Of the many arthropods living on green roofs, bees stand out because of their role as pollinators and because urban beekeepers tend to find bee keeping “restorative and empowering” (Moore and Cost 2013). While urban bee keeping has led to an increase of the density of honey bees in cities, the past 50 years have seen a decline in the abundance of wild bee species, attributed mostly to habitat loss and pesticides (Goulson et al. 2008), although data on change in bee abundances in urban spaces over time are scarce. Wild bees, most of which are solitary bees, are expected to benefit from the newly created habitat on green roofs because they may be able to forage both on the ground and on green roofs, and thermophilic species might also find nesting opportunities on green roofs.
Surprisingly, however, the effects of green roofs on the diversity and abundance of wild bees in cities have received little attention despite repeated calls for bee-targeted green roof research (Zurbuchen and Müller 2012; Witt 2016). We here provide the first list of bee species recorded from green roofs, summarize key ecological traits of these bees, and point to important open questions about the role of green roofs as habitat for solitary bees.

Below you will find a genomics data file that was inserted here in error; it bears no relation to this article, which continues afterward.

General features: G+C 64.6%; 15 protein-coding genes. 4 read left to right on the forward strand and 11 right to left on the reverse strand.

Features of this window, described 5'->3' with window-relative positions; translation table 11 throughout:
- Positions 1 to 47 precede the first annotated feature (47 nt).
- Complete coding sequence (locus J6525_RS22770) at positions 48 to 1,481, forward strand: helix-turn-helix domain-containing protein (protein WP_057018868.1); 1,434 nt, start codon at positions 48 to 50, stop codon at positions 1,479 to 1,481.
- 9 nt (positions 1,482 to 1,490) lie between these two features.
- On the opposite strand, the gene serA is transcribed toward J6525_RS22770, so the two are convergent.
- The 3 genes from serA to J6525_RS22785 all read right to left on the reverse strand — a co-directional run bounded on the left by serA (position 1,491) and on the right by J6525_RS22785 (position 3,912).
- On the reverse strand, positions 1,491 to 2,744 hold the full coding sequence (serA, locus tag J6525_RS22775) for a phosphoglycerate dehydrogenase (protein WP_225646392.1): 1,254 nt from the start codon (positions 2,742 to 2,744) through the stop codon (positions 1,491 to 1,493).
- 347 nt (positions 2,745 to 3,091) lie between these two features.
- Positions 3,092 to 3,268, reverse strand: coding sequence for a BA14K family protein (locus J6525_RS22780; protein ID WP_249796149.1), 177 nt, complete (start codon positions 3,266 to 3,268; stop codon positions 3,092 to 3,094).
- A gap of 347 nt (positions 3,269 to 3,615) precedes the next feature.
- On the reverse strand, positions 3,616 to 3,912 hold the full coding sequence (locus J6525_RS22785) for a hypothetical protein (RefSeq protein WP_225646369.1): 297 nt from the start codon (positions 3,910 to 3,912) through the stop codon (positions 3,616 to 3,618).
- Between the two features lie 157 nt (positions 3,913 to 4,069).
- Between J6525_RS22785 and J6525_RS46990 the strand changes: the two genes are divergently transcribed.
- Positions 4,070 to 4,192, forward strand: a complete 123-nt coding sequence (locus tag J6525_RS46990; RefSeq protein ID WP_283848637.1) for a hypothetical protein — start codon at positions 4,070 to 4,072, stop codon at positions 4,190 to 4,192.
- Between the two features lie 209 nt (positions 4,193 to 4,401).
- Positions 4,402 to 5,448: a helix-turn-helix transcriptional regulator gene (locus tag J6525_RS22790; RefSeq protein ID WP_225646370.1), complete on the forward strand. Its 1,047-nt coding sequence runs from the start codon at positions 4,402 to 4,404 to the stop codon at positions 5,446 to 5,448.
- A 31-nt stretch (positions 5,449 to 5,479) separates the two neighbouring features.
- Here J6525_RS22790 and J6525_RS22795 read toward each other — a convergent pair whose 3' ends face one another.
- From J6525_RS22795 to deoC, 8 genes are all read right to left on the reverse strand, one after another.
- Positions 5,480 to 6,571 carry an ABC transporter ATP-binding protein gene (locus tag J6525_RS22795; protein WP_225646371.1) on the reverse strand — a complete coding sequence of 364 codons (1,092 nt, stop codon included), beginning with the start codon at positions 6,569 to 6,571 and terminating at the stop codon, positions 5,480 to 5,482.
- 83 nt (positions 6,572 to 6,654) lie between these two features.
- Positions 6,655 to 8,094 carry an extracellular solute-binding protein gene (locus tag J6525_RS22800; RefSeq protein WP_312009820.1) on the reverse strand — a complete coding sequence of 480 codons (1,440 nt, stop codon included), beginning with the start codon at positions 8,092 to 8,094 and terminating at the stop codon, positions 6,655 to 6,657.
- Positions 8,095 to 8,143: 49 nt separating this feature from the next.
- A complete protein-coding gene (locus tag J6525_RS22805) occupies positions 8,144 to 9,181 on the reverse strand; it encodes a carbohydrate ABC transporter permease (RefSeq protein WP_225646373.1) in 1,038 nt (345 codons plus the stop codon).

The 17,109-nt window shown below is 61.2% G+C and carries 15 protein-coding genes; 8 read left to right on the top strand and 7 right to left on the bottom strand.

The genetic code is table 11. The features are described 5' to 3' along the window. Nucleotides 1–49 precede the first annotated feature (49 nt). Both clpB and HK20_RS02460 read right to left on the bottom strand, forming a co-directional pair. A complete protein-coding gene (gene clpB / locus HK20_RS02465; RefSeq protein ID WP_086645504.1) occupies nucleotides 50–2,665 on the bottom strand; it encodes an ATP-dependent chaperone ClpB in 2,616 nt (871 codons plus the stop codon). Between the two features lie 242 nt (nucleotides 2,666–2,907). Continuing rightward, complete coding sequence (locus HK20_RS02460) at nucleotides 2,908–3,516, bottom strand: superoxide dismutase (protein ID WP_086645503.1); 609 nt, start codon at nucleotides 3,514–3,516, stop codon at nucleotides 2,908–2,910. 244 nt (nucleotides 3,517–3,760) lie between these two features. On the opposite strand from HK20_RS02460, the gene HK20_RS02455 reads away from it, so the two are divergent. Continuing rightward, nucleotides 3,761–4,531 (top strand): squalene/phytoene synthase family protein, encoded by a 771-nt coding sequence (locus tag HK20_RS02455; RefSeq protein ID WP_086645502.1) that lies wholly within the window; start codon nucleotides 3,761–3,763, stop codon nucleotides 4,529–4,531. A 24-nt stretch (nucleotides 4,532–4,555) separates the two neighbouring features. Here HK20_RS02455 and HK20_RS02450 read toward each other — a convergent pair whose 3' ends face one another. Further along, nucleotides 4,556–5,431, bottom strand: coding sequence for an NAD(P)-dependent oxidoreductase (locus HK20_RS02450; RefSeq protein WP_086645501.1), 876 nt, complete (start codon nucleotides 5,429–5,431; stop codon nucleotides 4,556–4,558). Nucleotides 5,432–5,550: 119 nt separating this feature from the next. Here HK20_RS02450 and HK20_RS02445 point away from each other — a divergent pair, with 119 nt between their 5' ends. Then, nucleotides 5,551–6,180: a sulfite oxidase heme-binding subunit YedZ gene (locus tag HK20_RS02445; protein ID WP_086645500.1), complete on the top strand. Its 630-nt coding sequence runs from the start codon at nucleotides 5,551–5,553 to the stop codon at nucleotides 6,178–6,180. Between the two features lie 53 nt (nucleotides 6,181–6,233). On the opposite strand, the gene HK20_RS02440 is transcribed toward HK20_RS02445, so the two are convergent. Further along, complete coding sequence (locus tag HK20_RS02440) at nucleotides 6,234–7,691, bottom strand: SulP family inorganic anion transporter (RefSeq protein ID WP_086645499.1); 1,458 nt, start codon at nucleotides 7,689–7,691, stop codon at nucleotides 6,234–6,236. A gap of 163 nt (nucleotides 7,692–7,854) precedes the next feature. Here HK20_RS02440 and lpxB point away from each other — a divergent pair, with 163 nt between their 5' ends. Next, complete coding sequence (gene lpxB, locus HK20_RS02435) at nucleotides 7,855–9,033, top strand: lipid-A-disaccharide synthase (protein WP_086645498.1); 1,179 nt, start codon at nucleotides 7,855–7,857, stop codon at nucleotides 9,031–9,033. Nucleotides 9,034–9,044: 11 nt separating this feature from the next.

Online Supporting Materials
Download the 26-page Hofmann-Renner 2017 Bee Research on Green Roofs PDF of Online Supporting Materials, Tables S1 (Table S1: Overview of green roof (= GR) studies involving wild bee species assessment-), S2 (Table S2: Alphabetical list of species reported on green roofs), and References.
For more information and to read the entire study, see the Bee species recorded between 1992 and 2017 from green roofs in Asia, Europe, and North America, with key characteristics and open research questions now available at no cost on Springer Link (from Apidologie).
~ Michaela Hofmann and Susanne S. Renner, Systematic Botany and Mycology, Faculty of Biology, University of Munich (LMU)
Our research focuses on the systematics, phylogenetics, and evolution of plants and fungi, especially their adaptation to biotic and abiotic factors. Methods brought to bear on these questions range from light and electron microscopy to molecular cytogenetics, field work, and next generation sequencing of entire genomes to study them comparatively.
Publisher’s Note: Also read the research paper Bee species decrease and increase between the 1990s and 2018 in large urban protected sites by Michaela Hofmann and Susanne S. Renner from April 27, 2020 on Springer Link (from Journal of Inspect Conservation).
At the time of the original posting of this article (March 7, 2018), Michaela Hofmann was Professor of Systematic Biology, Faculty of Biology, University of Munich (LMU), 80638, Munich, Germany and Director of Munich’s Botanic Garden. Contact Michaela Hofmann, LMU Alumni Certificate Student Evolution, Ecology and Systematics at: [email protected]. As a follow-up, read the LMU Press Release of March 5, 2019 On farmland, latecomers lose out regarding how wild bees in Europe are in trouble.
Visit the webpage of Professor Dr. Susanne Renner, Faculty of Biology, University of Munich (LMU).